West End Extra
A YOUNG boy from Westminster demanding wage increases for cleaners unexpectedly came face-to-face with the new chief executive of one of the world’s biggest supermarket groups on Wednesday.
About 40 protesters from campaign group London Citizens, one dressed as an Easter bunny, went to the Tesco Express Covent Garden store to demand that cleaners who work there be paid the current London living wage of £7.85 – but when they were informed that the firm’s chief executive Philip Clarke was in the store for media interviews, they jumped at the chance to confront him.
Seven-year-old Lucas Pinto was one of those who spoke to Mr Clarke, who reported a record jump in profits for Tesco earlier this week.
Andy Hull, a London Citizens and Citizens UK activist, said: “Lucas and I were in the aisle, giving shop staff and customers Easter eggs and talking to them about the living wage campaign.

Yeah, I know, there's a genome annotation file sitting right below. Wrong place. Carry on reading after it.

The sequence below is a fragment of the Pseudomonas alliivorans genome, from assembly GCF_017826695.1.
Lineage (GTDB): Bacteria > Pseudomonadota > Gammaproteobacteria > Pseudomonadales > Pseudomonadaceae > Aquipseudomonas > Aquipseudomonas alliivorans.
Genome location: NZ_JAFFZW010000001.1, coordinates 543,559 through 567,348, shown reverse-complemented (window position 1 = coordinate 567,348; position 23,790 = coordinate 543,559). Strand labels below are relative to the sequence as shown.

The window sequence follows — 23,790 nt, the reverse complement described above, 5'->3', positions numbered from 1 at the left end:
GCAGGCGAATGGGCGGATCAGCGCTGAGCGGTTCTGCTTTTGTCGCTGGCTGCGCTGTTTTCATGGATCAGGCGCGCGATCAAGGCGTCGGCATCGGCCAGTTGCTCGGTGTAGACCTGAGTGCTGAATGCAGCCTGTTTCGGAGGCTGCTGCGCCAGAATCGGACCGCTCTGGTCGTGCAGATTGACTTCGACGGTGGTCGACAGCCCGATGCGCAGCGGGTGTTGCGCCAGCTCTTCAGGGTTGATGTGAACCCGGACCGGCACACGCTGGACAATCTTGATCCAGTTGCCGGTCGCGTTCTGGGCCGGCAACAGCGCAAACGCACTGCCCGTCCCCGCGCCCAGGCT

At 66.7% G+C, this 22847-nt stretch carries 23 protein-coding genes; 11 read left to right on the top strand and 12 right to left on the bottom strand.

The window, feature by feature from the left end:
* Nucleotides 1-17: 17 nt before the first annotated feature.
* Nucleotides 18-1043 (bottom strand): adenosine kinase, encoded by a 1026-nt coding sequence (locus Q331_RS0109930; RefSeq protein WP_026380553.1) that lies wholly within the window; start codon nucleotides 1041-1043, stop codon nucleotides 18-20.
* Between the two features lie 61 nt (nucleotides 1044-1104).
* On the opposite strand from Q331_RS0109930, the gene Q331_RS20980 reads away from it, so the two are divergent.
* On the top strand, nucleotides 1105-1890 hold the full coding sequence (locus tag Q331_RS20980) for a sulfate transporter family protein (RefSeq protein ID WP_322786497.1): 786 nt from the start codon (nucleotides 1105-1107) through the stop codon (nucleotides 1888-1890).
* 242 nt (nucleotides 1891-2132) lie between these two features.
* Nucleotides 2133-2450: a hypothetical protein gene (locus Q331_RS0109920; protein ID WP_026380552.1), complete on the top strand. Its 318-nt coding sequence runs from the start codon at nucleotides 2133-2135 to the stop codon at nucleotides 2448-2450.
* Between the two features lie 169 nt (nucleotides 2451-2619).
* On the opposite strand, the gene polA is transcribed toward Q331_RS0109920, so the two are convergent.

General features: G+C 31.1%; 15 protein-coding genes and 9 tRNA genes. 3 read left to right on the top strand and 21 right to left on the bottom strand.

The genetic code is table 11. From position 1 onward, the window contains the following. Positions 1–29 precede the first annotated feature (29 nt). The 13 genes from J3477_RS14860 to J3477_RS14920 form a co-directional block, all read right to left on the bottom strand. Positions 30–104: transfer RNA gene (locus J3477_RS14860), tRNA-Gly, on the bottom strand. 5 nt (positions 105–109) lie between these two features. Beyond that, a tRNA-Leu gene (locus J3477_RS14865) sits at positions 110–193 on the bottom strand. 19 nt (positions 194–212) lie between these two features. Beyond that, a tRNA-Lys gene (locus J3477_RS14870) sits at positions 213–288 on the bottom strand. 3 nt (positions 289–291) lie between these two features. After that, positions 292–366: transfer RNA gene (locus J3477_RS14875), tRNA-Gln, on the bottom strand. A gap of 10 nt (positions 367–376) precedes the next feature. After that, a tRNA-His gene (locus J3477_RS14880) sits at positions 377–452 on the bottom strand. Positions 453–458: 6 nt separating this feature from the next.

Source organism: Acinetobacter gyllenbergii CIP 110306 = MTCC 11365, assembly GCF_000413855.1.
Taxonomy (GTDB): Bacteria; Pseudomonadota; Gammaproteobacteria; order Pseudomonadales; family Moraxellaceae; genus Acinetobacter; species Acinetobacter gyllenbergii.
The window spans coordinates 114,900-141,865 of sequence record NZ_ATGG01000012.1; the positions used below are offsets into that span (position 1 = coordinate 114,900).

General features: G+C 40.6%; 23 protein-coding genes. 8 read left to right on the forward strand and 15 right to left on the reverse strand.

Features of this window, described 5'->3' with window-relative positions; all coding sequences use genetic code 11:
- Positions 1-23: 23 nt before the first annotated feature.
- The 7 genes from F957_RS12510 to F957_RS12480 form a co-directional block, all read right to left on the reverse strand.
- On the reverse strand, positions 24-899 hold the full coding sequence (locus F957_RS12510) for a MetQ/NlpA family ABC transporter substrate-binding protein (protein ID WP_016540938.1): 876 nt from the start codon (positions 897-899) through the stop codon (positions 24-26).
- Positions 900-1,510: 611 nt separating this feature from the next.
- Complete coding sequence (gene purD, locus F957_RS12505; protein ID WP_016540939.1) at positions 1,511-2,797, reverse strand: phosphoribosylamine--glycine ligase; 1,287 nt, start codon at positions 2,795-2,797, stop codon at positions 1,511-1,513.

“Then, who should walk around the corner but Philip Clarke himself. I clocked who he was and Lucas thrust a cream egg in his direction.”
Lucas, who lives in Pimlico, said: “I gave him [Mr Clarke] an Easter egg but he said, ‘I don’t like chocolate, I’m trying to lose weight’. Then I shook his hand and explained about the living wage.”
London Citizens claims cleaners who work in Tesco stores – who are employed through a sub-contracted agency – are paid £5.96, far less than the wage endorsed by Boris Johnson as the minimum people should earn in the capital.
A spokesman for Tesco said: “People at Tesco are paid more than the equivalent at other companies and that’s rewarded by a lot of hard work and loyalty.”
He confirmed the cleaners were employed by a contractor, adding: “We don’t employ the cleaners… It would be quite wrong of us to tell them [our contractor] what they should do.”